Posted June 21, 2017 – Narrated by Carmen
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When Beauty and Beauty meet
All naked, fair to fair,
The earth is crying-sweet,
And scattering-bright the air,
Eddying, dizzying, closing round,
With soft and drunken laughter;
Veiling all that may befall
After — after —
Where Beauty and Beauty met,
Earth’s still a-tremble there,
And winds are scented yet,
And memory-soft the air,
Bosoming, folding glints of light,
And shreds of shadowy laughter;
Not the tears that fill the years
After — after —
by Rupert Brooke (1912)
We don’t actually live in Beauty (our Airstream trailer).
Beauty’s more like a big rolling suitcase to facilitate our preference for living outside, in beauty. The outdoors is our home and Beauty our porter … our long, long leash … our silver Walden Pond.
Beauty dislodges us from the conventional, the static, and the tedium so we can range wide and hunt down moments.
Moonlit night moments watching a doe lead her faun to the river … afternoon lightening-storm moments when we run for cover in the vineyard … foggy morning on the beach moments sipping coffee …
And, as long as all those moments range between 50-90 degrees, we’re good.
More and more we realize what hot-house flowers we are and how our sense of adventure recoils in icy, windy and snowy conditions. When temperatures dip below the 50’s, we hitch-up, turn south and haul-tail.
So what were we thinking?
The Tetons and then, Yellowstone for a family reunion! Of course it would snow in June. We expected it to snow in June just like it snowed the last time we were in Yellowstone in 1990 … in June. A year ago, we packed our silk underwear, parkas and boots just for this occasion.
All year, we propped ourselves up like doomsday preppers – hoping that won’t kill us will make us stronger.
When we arrived to the Tetons the weather was unseasonable – an incredible 70-90 in the daytime and 40-60 at night!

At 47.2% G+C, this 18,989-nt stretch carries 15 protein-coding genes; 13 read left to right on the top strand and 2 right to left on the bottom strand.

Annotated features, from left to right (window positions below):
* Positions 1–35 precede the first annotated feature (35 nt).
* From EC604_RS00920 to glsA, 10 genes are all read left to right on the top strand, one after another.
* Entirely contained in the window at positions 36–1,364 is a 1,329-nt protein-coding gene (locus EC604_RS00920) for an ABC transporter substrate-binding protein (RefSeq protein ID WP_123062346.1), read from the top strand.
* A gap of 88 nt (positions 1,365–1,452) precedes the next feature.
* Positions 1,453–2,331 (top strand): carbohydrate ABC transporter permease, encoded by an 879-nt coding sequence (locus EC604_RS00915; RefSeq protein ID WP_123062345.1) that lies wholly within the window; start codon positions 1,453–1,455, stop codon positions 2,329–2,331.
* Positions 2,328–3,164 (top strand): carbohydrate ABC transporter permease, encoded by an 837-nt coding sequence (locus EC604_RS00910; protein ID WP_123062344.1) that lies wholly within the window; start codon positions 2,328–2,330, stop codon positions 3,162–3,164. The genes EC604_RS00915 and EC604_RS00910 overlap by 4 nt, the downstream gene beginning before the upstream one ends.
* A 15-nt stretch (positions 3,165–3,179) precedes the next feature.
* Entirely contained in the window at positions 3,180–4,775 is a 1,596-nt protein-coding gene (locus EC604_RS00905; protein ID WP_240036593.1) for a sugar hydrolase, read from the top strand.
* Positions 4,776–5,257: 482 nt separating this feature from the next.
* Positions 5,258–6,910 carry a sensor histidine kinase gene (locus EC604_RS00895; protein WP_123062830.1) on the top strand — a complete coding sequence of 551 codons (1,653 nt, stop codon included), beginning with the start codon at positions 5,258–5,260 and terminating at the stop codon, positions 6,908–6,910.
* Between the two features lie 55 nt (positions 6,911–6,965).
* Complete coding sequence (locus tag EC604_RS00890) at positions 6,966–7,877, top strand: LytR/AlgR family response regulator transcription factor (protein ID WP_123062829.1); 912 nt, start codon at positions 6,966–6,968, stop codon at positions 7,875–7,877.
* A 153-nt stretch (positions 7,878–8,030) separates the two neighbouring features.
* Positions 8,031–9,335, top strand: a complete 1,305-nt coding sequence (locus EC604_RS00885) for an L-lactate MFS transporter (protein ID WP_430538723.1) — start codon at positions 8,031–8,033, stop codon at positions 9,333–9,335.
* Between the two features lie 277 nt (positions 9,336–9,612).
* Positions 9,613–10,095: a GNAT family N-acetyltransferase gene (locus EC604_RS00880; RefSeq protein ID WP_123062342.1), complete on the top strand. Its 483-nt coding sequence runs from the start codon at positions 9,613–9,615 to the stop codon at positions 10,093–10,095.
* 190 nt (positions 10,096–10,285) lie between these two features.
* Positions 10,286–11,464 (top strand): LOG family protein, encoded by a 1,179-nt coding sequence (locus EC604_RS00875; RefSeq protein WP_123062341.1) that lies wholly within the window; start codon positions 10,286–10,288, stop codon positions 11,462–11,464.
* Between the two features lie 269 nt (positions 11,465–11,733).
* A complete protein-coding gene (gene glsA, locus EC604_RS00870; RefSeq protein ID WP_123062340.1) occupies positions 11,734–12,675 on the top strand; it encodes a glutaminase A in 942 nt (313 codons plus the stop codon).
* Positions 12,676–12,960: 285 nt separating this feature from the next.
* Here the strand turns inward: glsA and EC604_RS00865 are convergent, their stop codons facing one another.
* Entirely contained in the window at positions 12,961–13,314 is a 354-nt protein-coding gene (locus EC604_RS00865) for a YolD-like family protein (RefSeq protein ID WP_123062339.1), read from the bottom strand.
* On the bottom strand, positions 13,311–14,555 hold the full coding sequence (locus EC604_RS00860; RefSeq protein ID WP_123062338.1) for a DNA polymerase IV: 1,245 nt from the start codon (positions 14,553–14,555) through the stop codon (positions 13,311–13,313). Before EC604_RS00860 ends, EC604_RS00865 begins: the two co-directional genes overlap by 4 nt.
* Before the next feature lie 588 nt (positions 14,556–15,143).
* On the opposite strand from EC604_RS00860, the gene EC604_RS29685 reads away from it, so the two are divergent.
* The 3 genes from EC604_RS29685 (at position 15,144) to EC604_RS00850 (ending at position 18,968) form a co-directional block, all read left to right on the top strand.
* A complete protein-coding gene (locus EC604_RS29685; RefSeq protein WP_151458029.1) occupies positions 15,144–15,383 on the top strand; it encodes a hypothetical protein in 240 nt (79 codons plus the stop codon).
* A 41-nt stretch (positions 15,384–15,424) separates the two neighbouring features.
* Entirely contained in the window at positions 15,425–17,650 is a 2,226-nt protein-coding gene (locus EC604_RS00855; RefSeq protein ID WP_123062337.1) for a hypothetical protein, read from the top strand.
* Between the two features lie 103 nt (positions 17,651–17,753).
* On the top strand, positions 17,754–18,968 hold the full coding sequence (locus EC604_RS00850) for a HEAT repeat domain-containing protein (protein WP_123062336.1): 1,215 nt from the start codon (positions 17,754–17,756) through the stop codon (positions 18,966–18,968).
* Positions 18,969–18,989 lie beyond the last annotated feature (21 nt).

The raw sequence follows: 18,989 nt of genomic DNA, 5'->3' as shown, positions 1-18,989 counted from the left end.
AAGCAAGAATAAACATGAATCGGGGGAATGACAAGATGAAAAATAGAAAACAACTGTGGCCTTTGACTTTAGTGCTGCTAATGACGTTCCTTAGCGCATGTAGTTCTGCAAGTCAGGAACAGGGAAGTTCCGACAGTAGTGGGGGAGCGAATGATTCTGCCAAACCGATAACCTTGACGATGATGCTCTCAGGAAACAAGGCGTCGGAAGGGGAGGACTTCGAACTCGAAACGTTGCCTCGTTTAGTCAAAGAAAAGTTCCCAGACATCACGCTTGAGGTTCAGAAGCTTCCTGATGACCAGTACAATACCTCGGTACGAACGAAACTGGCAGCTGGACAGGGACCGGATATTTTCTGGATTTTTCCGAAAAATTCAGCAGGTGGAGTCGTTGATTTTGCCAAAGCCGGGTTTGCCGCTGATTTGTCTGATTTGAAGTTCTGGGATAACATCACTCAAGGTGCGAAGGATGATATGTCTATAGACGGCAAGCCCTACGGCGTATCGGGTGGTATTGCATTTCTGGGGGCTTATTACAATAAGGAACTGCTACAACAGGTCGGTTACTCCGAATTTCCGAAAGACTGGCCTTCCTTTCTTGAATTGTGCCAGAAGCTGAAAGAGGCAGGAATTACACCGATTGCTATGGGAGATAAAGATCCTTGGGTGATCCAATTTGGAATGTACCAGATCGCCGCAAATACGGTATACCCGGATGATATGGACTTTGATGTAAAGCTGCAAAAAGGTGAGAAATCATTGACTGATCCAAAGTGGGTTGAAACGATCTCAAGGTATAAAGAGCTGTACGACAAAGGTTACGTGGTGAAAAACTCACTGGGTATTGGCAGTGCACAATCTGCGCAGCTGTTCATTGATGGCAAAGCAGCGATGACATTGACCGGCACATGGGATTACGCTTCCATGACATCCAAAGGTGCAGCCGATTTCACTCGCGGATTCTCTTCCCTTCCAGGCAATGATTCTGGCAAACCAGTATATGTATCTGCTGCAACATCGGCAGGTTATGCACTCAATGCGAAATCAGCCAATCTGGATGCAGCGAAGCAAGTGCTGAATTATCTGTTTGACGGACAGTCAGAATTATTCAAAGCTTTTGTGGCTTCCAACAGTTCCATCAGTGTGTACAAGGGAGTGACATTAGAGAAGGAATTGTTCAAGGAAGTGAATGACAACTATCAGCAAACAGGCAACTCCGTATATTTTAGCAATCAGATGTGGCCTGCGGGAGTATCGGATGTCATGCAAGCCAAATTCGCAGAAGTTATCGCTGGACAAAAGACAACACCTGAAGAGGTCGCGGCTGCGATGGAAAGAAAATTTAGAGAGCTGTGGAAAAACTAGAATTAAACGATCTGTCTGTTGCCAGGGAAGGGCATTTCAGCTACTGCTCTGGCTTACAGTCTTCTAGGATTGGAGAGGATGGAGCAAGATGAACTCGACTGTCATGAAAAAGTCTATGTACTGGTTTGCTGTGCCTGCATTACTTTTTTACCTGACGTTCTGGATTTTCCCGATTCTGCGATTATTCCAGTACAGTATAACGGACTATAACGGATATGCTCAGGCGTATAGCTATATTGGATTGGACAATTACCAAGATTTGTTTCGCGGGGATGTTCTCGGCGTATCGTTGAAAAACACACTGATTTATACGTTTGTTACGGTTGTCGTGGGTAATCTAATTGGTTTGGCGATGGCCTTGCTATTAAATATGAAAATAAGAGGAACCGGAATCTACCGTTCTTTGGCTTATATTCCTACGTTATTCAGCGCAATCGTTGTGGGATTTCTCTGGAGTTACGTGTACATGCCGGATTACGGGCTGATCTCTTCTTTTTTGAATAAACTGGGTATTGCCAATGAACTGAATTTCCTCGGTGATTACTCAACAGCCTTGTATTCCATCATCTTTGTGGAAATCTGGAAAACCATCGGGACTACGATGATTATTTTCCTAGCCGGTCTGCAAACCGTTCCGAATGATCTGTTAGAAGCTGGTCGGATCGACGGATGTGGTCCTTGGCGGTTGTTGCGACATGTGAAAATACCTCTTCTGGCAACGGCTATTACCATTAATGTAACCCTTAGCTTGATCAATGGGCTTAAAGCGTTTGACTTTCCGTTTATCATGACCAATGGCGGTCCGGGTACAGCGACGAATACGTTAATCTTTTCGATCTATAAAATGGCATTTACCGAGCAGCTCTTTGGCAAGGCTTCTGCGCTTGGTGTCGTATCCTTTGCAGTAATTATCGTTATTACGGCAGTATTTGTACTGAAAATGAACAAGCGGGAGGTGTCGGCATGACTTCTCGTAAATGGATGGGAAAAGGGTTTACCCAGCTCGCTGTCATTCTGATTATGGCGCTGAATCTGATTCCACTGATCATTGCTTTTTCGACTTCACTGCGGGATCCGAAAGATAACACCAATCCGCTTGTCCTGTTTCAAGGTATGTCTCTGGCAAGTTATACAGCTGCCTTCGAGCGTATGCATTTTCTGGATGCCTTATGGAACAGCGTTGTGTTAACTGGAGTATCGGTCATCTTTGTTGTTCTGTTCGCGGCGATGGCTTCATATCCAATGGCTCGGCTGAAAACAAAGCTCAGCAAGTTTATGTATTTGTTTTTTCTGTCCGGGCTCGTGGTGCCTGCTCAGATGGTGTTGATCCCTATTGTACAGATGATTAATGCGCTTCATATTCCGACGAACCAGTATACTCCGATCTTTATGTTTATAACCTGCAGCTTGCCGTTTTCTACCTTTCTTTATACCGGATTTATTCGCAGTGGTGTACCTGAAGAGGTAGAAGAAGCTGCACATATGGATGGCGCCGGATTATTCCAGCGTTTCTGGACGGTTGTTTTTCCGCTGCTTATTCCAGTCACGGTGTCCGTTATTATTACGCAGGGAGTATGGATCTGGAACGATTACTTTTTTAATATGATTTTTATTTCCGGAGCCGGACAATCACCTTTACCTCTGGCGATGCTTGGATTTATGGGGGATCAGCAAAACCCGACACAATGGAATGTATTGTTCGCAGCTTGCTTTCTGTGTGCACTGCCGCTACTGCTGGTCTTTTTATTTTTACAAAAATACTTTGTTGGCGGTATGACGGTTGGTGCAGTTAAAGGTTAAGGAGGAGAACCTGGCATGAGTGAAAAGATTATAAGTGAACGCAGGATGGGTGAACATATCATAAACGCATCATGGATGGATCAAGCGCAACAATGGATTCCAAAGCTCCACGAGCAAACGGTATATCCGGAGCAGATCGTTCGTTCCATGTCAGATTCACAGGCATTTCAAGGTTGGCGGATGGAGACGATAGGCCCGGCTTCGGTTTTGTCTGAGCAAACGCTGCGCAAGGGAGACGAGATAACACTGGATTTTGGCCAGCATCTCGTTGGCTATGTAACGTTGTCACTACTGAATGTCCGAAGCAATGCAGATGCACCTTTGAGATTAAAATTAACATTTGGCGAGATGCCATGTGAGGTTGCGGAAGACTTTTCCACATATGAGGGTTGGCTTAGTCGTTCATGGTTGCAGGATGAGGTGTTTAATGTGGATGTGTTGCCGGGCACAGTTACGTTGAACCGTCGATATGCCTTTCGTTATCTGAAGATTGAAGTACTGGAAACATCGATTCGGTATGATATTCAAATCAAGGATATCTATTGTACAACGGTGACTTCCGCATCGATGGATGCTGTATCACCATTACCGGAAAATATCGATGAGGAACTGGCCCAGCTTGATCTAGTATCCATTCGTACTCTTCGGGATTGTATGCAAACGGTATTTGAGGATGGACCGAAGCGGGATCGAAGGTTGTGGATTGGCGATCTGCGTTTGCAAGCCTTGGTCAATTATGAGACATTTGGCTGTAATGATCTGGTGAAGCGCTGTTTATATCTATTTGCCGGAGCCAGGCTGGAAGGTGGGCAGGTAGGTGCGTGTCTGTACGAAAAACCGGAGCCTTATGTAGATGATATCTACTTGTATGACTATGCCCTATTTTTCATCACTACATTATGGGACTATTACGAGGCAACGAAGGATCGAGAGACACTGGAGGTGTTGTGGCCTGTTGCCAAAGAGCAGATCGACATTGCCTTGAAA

However, snow was predicted within 48 hours. So we got busy.
First day, we cycled about twenty miles.
Second day we visited Jackson Hole.
The next day we hiked and the next and the next …
and, then we soaked…
… still no storm but the same weather report: Winter conditions within 48 hours. Flooding due to the incredible melt closed roads and caused long detours across the valley.
Okay, what’s next? Kayaking!
First we needed our boats inspected for micro organisms which could negatively impact this fragile environment.
We launched “The Smurfs” on String Lake.
Kayaking the crystalline Teton lakes on June 6th, heightened my awareness of Spaceship Earth and this planetary trajectory we’re all in.
So deeply connected to nature…
… in these unique conditions of warm, windless silence, towering snowy peaks, intense sunlight – all combined to create a sense of weightlessness, even flight.
Stroking across the watery vestibule I thought how this place is entitled to the best I have to offer – my attention, engagement, respect, joy and sorrow.
The world is for All – to commune and to immerse in.
Creation is a pleasure to be experienced in the cathedral of Presence, as its nurturing, healing elements flow into the rituals of every faith.
Some things are just inexplicably holy.
There is breath here – an awakening of life – and a call to stewardship.
Trout lingered in the shade of our kayaks. Perhaps we provided cover from the eagles and hawks.
We’d hoped to view large wildlife on the shore,
but gazing too hard at the sun-splashed water called for a short nap instead.
Portaging between the lakes was the toughest part, but our lightweight kayaks made our work easier than if we’d used the rental boats.
As usual, several people inquired about our Advanced Elements inflatables. The Smurfs are great friend-makers.
We didn’t want the day to end and had thought we’d give Jenny Lake a go – but the winter storm predicted for almost two weeks now, suddenly blew in.
On our way home to Gros Ventre Campground (pronounced GROW VAUNT) the scenic eleven-mile detour winding through the valley presented new views of the mountain range and when we finally turned toward home, I thought I saw an almost perfect resemblance to Dürer’s Praying Hands.
Good. We’d need all the help we can get as we travel higher into Yellowstone.